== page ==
​Why being pregnant may hurt your mortgage application

For parents-to-be, the months leading up the birth of a child is an exciting time, but some may face a roadblock that adds to the financial worries of expanding a family.

That's the practice of denying or delaying loan applications when a borrower is pregnant or on maternity leave. From the banks' perspective, the reasoning comes out of concern over lower income if the mother doesn't return to work, or fails to receive income during her maternity leave. But from the government's perspective, the practice is a no-no, since it violates the Fair Housing Act.

The U.S. Department of Housing and Urban Development has been settling pregnancy discrimination charges against lenders for the past few years, indicating a persistent problem in the banking industry. Last month, HUD announced a settlement with Utah's Mountain America Credit Union, which the agency says discriminated against prospective borrowers on maternity leave.

"The birth of a child, a joyous event for a family, should not become the basis for denying that family a home mortgage," Bryan Greene, HUD's general deputy assistant secretary for fair housing and equal opportunity, said in a statement. "HUD will continue to enforce fair housing laws to ensure that no family is denied the opportunity to buy a home because of maternity, paternity, or pregnancy leave."

In a statement emailed to CBS MoneyWatch, Mountain America said it was found to have not violated any laws or regulations. "Mountain America has never violated the law in either this or any other case," the company said. "Both HUD and MACU felt it best to enter into a conciliation agreement - which was then done."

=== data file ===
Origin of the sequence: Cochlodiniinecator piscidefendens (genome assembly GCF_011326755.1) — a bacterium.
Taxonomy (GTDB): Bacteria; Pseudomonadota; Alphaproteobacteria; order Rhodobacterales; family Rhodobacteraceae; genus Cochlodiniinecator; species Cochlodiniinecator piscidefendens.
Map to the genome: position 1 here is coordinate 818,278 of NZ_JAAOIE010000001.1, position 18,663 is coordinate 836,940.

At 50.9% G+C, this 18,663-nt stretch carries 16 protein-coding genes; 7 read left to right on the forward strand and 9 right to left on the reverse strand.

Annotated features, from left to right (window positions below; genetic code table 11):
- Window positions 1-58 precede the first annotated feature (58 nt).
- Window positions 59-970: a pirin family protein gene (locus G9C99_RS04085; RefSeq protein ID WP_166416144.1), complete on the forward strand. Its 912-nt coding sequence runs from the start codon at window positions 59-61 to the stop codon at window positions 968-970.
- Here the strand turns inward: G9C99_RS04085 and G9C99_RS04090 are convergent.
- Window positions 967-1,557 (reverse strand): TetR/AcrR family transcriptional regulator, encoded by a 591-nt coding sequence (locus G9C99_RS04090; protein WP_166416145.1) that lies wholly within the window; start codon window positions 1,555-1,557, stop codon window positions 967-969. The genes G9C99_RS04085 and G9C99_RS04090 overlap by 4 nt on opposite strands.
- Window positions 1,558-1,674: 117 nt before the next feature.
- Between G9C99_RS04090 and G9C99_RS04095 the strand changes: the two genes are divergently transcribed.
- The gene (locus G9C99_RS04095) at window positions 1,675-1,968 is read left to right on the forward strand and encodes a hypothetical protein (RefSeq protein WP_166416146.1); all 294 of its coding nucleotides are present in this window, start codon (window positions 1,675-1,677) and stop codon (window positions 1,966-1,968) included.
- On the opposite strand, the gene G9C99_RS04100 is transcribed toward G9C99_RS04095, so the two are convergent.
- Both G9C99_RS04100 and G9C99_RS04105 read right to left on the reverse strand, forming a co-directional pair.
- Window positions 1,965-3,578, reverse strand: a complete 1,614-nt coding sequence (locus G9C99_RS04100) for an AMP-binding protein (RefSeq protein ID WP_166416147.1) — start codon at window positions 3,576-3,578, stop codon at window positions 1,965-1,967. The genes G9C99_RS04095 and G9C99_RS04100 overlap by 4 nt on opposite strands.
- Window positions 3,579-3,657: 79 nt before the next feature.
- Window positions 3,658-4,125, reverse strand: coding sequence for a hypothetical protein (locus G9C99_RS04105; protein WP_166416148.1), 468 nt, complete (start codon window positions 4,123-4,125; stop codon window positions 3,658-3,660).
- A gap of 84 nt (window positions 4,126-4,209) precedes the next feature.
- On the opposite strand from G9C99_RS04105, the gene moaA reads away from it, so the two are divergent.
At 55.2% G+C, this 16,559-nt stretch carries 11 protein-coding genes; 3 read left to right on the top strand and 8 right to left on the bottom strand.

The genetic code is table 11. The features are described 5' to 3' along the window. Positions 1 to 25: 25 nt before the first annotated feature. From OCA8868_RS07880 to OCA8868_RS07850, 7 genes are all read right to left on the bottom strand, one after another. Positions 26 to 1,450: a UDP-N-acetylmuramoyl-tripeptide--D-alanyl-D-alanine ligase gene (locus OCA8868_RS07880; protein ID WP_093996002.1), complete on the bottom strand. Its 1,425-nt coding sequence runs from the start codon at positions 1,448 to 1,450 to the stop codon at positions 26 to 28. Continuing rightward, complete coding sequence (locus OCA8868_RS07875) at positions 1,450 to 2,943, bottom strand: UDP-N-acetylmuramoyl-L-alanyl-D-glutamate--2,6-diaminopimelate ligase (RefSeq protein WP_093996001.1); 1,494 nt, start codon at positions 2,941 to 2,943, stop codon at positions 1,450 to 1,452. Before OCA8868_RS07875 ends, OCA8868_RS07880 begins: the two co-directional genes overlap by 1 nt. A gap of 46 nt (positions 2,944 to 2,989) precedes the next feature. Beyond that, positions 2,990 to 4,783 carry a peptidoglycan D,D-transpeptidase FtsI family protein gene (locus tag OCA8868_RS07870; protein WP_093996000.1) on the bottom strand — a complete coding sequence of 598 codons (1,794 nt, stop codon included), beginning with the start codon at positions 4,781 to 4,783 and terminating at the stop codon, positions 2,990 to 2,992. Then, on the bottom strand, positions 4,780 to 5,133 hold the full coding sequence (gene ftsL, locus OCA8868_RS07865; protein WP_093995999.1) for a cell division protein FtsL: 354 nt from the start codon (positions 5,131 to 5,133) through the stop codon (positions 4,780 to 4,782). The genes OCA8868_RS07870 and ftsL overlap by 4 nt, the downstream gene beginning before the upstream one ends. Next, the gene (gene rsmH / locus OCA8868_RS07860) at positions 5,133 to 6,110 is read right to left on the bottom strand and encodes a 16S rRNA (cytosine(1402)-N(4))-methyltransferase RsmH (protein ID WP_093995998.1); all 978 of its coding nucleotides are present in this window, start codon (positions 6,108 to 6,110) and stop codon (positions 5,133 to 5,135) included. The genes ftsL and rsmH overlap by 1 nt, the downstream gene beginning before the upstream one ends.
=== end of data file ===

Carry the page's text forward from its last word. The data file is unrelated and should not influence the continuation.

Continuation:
According to HUD, the lender claimed its mortgage insurer's guidelines for calculating income for women on maternity leave would only consider her pay if she returned to work before the loan closed.

Lenders cracked down on borrowers who were on leave or pregnant following the real estate crash, when many banks tightened their guidelines for housing loans. But while a bank is within its rights to insist on higher credit scores for would-be borrowers, basing a loan decision on whether one or more applicant is pregnant or on leave violates the Fair Housing Act's prohibition against discriminating based on sex and familial status.

In the case of Mountain America, a married couple applied for a mortgage from the credit union, but was allegedly told their application would be put aside until the wife returned to work and started earning money, according to the Los Angeles Times.

At the heart of the issue may be some deeply held stereotypes about women, work and motherhood. While the Pregnancy Discrimination Act was passed 35 years ago, discrimination against would-be moms still persists, according to the National Women's Law Center.

After having children, most women continue to work outside the home, with 71 percent of mothers continuing their employment, according to a Pew Research Center study. While it's true that stay-at-home mothers are on the rise -- with 29 percent of all mothers remaining at home, up from 23 percent in 1999 -- so are stay-at-home fathers.

Of course, another issue that may play into lenders' discrimination against pregnant applicants is the lack of maternity leave support in America. While every other developed country offers paid maternity leave, the United States is startling meager. In fact, the U.S. and Papua New Guinea are the only countries that don't offer cash benefits to women on maternity leave. Only 12 percent of workers have access to paid leave through their employers.

Given widespread preconceptions about pregnancy and working moms, as well as the lack of support for paid maternity leave, pregnancy-related lending discrimination may not be so easy to stamp out.

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